${Q}_{CV}^{2}$, it provides information on the predictive character of the model. This predictive potential is said to be “internal” because it is calculated from the structures used to build the model. The coefficient of determination *R*^{2} gives an evaluation of the dispersion of the theoretical values around the experimental values. The quality of the modeling is better when the points are close to the fit line [33]. The fit of the points to this line can be evaluated by the coefficient of determination.

${R}^{2}=1-\frac{{{\displaystyle \sum}}^{\text{}}{\left({y}_{i,exp}-{\stackrel{^}{y}}_{i,theo}\right)}^{2}}{{{\displaystyle \sum}}^{\text{}}{\left({y}_{i,exp}-{\stackrel{\xaf}{y}}_{i,exp}\right)}^{2}}$ (6)

where:

${y}_{i,exp}$ : Experimental value of anti-tuberculosis activity;

${\stackrel{^}{y}}_{i,theo}$ : Theoretical value of anti-tuberculosis activity;

${\stackrel{\xaf}{y}}_{i,exp}$ : Mean value of experimental values of anti-tuberculosis activity.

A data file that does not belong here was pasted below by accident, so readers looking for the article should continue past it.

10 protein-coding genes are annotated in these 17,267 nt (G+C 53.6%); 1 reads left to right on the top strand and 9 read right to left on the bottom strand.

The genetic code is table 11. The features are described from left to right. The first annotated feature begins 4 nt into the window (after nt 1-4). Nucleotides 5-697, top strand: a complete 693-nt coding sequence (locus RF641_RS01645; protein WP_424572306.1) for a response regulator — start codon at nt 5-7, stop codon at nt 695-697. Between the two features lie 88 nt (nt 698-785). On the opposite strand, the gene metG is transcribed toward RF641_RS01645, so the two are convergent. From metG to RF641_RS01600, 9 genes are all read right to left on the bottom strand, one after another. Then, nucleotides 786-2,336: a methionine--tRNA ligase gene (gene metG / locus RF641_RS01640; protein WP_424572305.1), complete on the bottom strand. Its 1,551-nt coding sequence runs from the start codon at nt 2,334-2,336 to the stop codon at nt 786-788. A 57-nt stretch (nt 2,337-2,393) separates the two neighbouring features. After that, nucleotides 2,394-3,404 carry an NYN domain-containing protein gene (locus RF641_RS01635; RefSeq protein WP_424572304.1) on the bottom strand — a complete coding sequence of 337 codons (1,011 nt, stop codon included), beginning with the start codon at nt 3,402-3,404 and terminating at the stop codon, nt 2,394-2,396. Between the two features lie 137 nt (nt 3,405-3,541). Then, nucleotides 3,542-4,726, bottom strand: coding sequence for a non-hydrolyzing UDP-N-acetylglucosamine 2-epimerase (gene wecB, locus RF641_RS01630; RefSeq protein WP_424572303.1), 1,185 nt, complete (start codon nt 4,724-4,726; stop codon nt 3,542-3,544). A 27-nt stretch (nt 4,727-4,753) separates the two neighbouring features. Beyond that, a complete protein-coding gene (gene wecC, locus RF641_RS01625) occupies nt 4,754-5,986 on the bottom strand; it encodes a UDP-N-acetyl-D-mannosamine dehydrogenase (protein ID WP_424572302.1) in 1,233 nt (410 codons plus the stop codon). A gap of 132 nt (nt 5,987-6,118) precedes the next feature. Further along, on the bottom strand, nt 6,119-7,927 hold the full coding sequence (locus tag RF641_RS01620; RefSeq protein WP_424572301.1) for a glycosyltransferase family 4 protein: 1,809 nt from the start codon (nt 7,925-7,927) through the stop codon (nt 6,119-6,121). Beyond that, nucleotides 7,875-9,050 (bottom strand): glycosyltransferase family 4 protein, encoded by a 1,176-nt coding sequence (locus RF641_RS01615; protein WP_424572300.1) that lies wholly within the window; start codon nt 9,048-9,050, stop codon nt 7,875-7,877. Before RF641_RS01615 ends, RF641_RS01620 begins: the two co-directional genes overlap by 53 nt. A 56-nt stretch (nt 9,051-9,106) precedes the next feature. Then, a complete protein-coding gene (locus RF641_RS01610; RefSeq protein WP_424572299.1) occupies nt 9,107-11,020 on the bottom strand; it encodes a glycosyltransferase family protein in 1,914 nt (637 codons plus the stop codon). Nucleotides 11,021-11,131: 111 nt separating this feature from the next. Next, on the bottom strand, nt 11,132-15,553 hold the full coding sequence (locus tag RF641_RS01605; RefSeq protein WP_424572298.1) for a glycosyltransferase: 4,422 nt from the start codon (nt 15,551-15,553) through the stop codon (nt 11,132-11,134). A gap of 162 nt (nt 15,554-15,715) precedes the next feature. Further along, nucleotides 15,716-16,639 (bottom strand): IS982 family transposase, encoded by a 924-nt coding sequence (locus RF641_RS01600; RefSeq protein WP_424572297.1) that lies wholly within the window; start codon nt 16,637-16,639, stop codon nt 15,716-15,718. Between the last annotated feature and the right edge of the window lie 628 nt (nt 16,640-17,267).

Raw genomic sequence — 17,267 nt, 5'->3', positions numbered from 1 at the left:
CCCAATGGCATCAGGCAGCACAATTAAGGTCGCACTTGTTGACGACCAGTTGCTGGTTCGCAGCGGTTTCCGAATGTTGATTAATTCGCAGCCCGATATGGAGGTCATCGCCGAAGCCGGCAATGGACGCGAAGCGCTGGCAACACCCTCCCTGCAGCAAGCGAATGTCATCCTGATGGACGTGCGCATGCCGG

The closer the R^{2} value is to 1, the more the theoretical and experimental values are correlated

The Root Mean Square Error RMSE is another statistical indicator used. It allows to evaluate the reliability and the precision of a model:

$\text{RMSE}=\sqrt{\frac{{{\displaystyle \sum}}^{\text{}}{\left({y}_{i,exp}-{y}_{i,theo}\right)}^{2}}{n-k-1}}$ (7)

The Fisher F test is also used to measure the level of statistical significance of the model, *i.e.* the quality of the choice of descriptors constituting the model

$F=\frac{{{\displaystyle \sum}}^{\text{}}{\left({y}_{i,theo}-{y}_{i,exp}\right)}^{2}}{{{\displaystyle \sum}}^{\text{}}{\left({y}_{i,exp}-{y}_{i,theo}\right)}^{2}}\ast \frac{n-k-1}{k}$ (8)

The coefficient of determination of the cross-validation ${Q}_{CV}^{2}$ allows to evaluate the accuracy of the prediction on the training set. It is calculated using the following relation: